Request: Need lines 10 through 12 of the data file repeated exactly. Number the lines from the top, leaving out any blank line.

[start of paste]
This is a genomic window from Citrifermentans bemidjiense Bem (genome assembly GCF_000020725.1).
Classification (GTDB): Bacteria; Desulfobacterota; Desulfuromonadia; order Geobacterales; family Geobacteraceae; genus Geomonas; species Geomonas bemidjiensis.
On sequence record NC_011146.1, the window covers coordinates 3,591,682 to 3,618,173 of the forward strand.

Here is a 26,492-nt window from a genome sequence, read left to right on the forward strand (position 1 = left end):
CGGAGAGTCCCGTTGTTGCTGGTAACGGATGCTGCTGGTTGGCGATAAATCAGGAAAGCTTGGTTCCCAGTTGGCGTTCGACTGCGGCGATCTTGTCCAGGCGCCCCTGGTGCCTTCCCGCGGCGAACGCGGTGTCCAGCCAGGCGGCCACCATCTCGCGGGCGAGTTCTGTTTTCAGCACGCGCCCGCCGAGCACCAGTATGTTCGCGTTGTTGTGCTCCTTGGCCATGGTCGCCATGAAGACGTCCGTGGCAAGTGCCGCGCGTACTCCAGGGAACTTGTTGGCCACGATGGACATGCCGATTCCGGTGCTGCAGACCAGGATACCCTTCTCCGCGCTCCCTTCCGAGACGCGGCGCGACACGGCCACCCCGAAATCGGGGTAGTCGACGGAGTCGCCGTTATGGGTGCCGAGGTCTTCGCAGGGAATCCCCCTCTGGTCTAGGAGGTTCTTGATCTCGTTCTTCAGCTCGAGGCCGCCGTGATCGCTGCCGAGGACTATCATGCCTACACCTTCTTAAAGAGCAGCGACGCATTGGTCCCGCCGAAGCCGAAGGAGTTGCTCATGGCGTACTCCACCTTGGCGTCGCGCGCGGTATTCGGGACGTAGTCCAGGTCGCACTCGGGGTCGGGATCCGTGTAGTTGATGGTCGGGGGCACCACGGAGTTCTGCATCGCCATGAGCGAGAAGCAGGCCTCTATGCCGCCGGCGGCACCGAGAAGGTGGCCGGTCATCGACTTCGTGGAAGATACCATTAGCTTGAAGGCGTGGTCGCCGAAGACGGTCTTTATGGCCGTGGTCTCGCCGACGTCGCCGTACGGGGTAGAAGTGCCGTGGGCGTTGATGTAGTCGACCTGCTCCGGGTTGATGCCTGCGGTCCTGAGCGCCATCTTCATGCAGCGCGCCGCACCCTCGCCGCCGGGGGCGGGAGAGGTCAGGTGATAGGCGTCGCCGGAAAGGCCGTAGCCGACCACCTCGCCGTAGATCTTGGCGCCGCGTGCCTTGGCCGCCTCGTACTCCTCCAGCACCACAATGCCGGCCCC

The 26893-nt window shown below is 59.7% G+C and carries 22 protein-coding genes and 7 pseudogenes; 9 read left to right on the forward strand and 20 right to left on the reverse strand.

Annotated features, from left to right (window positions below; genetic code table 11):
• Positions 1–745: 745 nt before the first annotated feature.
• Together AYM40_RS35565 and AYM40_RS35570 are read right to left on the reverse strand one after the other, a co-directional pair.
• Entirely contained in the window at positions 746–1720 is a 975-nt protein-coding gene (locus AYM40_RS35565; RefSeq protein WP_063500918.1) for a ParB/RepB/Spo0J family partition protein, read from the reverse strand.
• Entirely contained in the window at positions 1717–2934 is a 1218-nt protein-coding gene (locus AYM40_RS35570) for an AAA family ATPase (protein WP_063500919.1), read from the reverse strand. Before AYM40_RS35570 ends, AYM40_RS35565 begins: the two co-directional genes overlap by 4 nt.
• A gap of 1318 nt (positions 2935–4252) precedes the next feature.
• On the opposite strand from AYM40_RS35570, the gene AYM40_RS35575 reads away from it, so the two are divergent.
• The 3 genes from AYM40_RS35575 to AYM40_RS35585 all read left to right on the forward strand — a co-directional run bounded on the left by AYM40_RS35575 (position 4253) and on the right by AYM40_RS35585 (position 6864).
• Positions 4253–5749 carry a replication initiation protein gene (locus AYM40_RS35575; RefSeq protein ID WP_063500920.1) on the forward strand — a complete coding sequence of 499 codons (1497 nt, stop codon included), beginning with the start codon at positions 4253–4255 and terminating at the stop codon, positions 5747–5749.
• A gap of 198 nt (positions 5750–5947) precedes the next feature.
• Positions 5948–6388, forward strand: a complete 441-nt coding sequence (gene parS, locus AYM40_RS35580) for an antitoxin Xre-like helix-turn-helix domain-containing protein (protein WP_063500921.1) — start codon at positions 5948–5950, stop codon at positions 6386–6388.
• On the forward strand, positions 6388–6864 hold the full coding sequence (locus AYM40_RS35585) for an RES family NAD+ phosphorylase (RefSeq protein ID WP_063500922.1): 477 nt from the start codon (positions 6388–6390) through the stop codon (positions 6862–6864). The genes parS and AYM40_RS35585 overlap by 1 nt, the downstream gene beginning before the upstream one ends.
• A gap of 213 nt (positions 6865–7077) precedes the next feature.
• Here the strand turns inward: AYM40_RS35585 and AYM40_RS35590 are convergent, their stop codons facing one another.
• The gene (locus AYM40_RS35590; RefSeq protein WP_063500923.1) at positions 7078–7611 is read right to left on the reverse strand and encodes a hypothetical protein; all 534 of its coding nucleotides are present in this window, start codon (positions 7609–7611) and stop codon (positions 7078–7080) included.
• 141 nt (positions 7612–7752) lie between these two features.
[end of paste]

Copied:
• Entirely contained in the window at positions 746–1720 is a 975-nt protein-coding gene (locus AYM40_RS35565; RefSeq protein WP_063500918.1) for a ParB/RepB/Spo0J family partition protein, read from the reverse strand.
• Entirely contained in the window at positions 1717–2934 is a 1218-nt protein-coding gene (locus AYM40_RS35570) for an AAA family ATPase (protein WP_063500919.1), read from the reverse strand. Before AYM40_RS35570 ends, AYM40_RS35565 begins: the two co-directional genes overlap by 4 nt.
• A gap of 1318 nt (positions 2935–4252) precedes the next feature.